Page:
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Dosen Pengampu
Widjijati , MN.

Disusun Oleh :

Zahra Shaflyana (P1337420216064)





Radiation was first utilized to treat breast cancer just before the turn of 20th century.
In 1896, less than a year after Wilhelm Conrad R€ontgen discovered the x-ray, a medical
student in Chicago named Emil Grubbe assembled his own x-ray machine and used it to treat
a woman with recurrent breast cancer.1 Moving forward to today, radiotherapy is a
fundamental part of the management of all stages of breast cancer. In this article, the common
indications for radiotherapy in the management of early breast cancer (stages 0, I, and II) are
reviewed, along with brief introduction of key clinical studies that underpin the current
Treatment options for early breast cancer include breast blast treatment and total
mastectomy. While, Breast radiotherapy can be well tolerated by women. For the most part,
common side effects such as skin erythema and fatigue can occur reversibly within a few
weeks after the completion of radiotherapy.
The baseline probability of a woman developing breast cancer over her lifetime is
12.7% based on the Surveillance, Epidemiology, and End Results (SEER) breast cancer
incidence rates.22 The LAR for the patient with the smallest breast volume (215.3 cm3) for
MV-CT, MV-EPI and MV-CBCT was 0.65%, 0.74% and 1.46% respectively. In contrast, the
LAR for the patient with the largest breast volume (2144.5 cm3) was 0.36%, 0.48% and
0.66% for MV-CT, MV-EPI and MV-CBCT respectively. The trend line showing the LAR of
developing secondary cancer risk in the contralateral breast with respect to primary breast
volume. Despite the fact that radiotherapy exerts its therapeutic effect by inducing apoptosis
of tumor cells, emerging clinical evi-dence suggests that irradiation promotes the metastatic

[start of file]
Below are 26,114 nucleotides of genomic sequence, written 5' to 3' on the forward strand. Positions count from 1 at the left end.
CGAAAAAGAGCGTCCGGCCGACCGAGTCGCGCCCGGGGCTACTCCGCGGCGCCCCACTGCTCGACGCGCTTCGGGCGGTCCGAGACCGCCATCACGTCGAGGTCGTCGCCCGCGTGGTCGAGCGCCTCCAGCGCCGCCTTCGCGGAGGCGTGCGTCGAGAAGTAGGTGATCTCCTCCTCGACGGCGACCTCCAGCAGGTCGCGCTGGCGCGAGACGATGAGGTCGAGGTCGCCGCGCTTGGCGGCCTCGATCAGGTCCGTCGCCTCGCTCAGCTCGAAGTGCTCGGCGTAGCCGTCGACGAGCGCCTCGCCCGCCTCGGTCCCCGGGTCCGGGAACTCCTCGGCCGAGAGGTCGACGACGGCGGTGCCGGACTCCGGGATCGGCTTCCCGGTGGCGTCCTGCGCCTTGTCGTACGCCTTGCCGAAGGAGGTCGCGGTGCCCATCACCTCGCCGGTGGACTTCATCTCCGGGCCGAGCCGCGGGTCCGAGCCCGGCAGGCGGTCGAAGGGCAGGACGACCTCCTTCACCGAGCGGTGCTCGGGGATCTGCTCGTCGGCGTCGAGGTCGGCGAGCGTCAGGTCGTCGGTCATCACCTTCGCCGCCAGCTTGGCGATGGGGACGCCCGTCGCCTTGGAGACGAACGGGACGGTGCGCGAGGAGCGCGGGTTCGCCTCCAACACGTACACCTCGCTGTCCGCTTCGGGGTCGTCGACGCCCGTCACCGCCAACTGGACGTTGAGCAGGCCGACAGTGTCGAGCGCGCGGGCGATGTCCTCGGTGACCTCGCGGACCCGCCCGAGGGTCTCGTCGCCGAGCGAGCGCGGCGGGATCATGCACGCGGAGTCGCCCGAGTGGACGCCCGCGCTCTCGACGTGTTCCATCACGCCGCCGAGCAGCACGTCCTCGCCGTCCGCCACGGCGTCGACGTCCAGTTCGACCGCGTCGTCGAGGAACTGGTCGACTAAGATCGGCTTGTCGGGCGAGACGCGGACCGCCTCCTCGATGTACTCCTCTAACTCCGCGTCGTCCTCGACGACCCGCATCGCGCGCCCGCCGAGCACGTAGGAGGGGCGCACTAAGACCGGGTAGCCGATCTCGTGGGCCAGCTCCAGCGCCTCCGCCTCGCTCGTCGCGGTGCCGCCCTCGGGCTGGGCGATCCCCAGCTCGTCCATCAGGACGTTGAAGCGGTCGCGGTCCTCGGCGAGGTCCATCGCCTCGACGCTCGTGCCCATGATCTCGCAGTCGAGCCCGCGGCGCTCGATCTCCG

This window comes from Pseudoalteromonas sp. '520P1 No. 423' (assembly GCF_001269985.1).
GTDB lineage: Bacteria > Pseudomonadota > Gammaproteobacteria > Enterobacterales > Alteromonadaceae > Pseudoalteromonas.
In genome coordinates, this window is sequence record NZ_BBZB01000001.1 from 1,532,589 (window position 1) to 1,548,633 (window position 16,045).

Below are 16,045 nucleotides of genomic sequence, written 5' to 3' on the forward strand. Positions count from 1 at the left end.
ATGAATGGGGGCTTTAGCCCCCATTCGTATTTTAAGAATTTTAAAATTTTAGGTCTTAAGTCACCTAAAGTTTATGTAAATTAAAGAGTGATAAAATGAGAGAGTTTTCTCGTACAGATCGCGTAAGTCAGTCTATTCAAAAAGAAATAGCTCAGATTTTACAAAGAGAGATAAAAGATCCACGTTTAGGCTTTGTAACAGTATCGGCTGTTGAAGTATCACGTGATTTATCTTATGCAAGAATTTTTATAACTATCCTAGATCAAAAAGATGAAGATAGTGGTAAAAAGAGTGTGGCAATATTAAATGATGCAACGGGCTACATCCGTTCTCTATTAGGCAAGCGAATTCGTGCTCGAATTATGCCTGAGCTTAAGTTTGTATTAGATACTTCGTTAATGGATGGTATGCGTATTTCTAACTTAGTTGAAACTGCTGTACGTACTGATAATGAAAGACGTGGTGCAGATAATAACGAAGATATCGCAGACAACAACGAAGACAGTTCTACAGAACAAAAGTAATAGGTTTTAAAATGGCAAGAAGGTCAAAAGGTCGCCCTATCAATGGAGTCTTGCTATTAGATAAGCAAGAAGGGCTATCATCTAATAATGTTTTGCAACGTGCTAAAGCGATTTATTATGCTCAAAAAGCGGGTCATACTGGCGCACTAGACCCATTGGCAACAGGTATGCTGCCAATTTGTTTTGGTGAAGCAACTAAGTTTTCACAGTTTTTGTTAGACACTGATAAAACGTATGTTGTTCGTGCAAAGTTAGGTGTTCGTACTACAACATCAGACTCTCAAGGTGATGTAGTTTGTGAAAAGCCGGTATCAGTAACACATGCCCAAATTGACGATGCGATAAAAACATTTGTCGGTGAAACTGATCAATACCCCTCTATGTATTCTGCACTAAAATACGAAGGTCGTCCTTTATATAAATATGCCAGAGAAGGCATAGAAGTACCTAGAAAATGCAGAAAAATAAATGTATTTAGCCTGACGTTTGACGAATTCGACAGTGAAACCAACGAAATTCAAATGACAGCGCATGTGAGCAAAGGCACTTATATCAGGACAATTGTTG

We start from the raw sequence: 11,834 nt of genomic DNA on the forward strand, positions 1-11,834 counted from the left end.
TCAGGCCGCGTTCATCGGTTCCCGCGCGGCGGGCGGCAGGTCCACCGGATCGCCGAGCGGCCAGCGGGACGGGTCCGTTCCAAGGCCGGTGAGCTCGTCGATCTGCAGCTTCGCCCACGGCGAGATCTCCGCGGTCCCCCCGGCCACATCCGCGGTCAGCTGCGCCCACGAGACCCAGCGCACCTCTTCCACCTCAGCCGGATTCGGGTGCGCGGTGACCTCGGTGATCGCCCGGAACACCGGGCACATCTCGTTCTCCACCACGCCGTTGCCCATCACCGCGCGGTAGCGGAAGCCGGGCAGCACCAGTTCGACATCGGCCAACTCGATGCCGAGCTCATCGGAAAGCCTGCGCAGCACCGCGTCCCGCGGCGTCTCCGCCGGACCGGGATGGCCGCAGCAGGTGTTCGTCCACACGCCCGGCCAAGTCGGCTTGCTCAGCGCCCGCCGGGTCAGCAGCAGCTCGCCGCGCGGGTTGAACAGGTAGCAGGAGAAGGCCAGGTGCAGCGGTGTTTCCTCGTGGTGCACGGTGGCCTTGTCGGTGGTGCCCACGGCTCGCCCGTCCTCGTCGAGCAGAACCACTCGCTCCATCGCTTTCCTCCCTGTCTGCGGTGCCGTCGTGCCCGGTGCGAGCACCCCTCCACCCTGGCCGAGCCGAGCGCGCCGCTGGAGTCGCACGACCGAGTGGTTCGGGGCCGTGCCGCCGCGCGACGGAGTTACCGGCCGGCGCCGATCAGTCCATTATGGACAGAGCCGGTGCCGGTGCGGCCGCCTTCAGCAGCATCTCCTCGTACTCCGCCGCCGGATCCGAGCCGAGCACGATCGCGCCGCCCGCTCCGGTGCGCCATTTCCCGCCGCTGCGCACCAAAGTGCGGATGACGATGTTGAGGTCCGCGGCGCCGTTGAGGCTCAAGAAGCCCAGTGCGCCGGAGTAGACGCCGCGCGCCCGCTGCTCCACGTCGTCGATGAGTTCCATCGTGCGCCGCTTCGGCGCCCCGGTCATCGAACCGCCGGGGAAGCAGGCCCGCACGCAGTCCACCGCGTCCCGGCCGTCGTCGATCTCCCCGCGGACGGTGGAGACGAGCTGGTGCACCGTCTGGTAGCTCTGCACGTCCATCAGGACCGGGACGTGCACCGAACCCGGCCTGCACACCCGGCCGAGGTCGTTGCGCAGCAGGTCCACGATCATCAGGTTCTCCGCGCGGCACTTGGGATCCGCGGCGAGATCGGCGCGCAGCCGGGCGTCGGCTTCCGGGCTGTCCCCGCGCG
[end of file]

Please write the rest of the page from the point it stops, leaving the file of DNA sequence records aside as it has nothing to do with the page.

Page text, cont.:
behaviorof many cancers, including breast cancer.
Known Total total high mTOR protein in some cancers As a colorectal cancer, and
correlate positively with Stage of tumor, but total protein status of mTOR. And its impact on
breast cancer cells is not well described. There has been a reduction in the mortality from
breast cancer in the last 20 years, but 1 in 38 women still die from breast cancer,1 and it
remains a major cause of illness in Australian women.

Mohamed Alalem, Alpana Ray & Bimal K. Ray. Metformin induces degradation of mTOR
protein in breast cancer cells.Cancer Medicine 2016; 5(11):3194–3204

Rae-Kwon Kim,Yan-Hong Cui, Ki-Chun Yoo, In-Gyu Kim, Minyoung Lee,Yung Hyun
Choi,Yongjoon Suh and Su-Jae Lee. Radiation promotes malignant phenotypes through SRC
in breast cancer cells. Cancer Sci 2015; 106; 78–85

Vikneswary B, MHlthSc, Alexandra Q, BMedRadPhys,Michael J, BMedRadPhys, Geoff D,

FRANZCR & Lois H. Imaging dose in breast radiotherapy: does breast size affect the dose to
the organs at risk and the risk of secondary cancer to the contralateral breast?. J Med Radiat
Sci 2015; 62; 32–39

Warwick Lee & Gudrun Peters. Mammographic screening for breast cancer: A review.
Journal of Medical Radiation Sciences 2013; 60; 35–39

Wei Wang. Radiotherapy in the management of early breast cancer. Journal of Medical
Radiation Sciences 2013; 60; 40–46